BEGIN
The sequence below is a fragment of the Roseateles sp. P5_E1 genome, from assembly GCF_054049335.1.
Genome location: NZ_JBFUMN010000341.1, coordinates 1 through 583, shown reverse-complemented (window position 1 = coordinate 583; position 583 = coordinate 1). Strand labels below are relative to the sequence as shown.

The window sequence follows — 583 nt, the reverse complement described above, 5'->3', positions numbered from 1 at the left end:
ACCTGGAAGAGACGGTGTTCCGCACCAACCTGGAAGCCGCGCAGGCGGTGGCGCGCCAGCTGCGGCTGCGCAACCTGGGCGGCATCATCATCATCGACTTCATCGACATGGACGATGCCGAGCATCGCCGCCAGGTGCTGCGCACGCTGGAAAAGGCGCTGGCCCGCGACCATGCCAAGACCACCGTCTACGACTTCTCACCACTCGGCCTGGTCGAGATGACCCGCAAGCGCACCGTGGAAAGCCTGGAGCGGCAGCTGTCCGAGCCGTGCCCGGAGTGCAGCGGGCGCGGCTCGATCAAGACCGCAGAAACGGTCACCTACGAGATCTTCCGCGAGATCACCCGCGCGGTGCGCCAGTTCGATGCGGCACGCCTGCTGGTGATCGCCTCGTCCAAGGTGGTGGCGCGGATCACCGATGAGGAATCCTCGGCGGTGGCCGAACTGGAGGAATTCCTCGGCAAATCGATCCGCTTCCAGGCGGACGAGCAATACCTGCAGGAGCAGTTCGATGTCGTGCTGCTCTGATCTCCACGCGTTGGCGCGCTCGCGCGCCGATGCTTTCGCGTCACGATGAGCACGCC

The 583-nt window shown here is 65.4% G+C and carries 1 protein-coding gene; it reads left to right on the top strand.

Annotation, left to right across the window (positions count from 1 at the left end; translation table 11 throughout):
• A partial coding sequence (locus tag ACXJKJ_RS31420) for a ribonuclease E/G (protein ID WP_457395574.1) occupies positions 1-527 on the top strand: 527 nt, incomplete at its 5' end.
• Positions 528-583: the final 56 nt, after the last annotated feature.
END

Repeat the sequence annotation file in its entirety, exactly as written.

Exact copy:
The sequence below is a fragment of the Roseateles sp. P5_E1 genome, from assembly GCF_054049335.1.
Genome location: NZ_JBFUMN010000341.1, coordinates 1 through 583, shown reverse-complemented (window position 1 = coordinate 583; position 583 = coordinate 1). Strand labels below are relative to the sequence as shown.

The window sequence follows — 583 nt, the reverse complement described above, 5'->3', positions numbered from 1 at the left end:
ACCTGGAAGAGACGGTGTTCCGCACCAACCTGGAAGCCGCGCAGGCGGTGGCGCGCCAGCTGCGGCTGCGCAACCTGGGCGGCATCATCATCATCGACTTCATCGACATGGACGATGCCGAGCATCGCCGCCAGGTGCTGCGCACGCTGGAAAAGGCGCTGGCCCGCGACCATGCCAAGACCACCGTCTACGACTTCTCACCACTCGGCCTGGTCGAGATGACCCGCAAGCGCACCGTGGAAAGCCTGGAGCGGCAGCTGTCCGAGCCGTGCCCGGAGTGCAGCGGGCGCGGCTCGATCAAGACCGCAGAAACGGTCACCTACGAGATCTTCCGCGAGATCACCCGCGCGGTGCGCCAGTTCGATGCGGCACGCCTGCTGGTGATCGCCTCGTCCAAGGTGGTGGCGCGGATCACCGATGAGGAATCCTCGGCGGTGGCCGAACTGGAGGAATTCCTCGGCAAATCGATCCGCTTCCAGGCGGACGAGCAATACCTGCAGGAGCAGTTCGATGTCGTGCTGCTCTGATCTCCACGCGTTGGCGCGCTCGCGCGCCGATGCTTTCGCGTCACGATGAGCACGCC

The 583-nt window shown here is 65.4% G+C and carries 1 protein-coding gene; it reads left to right on the top strand.

Annotation, left to right across the window (positions count from 1 at the left end; translation table 11 throughout):
• A partial coding sequence (locus tag ACXJKJ_RS31420) for a ribonuclease E/G (protein ID WP_457395574.1) occupies positions 1-527 on the top strand: 527 nt, incomplete at its 5' end.
• Positions 528-583: the final 56 nt, after the last annotated feature.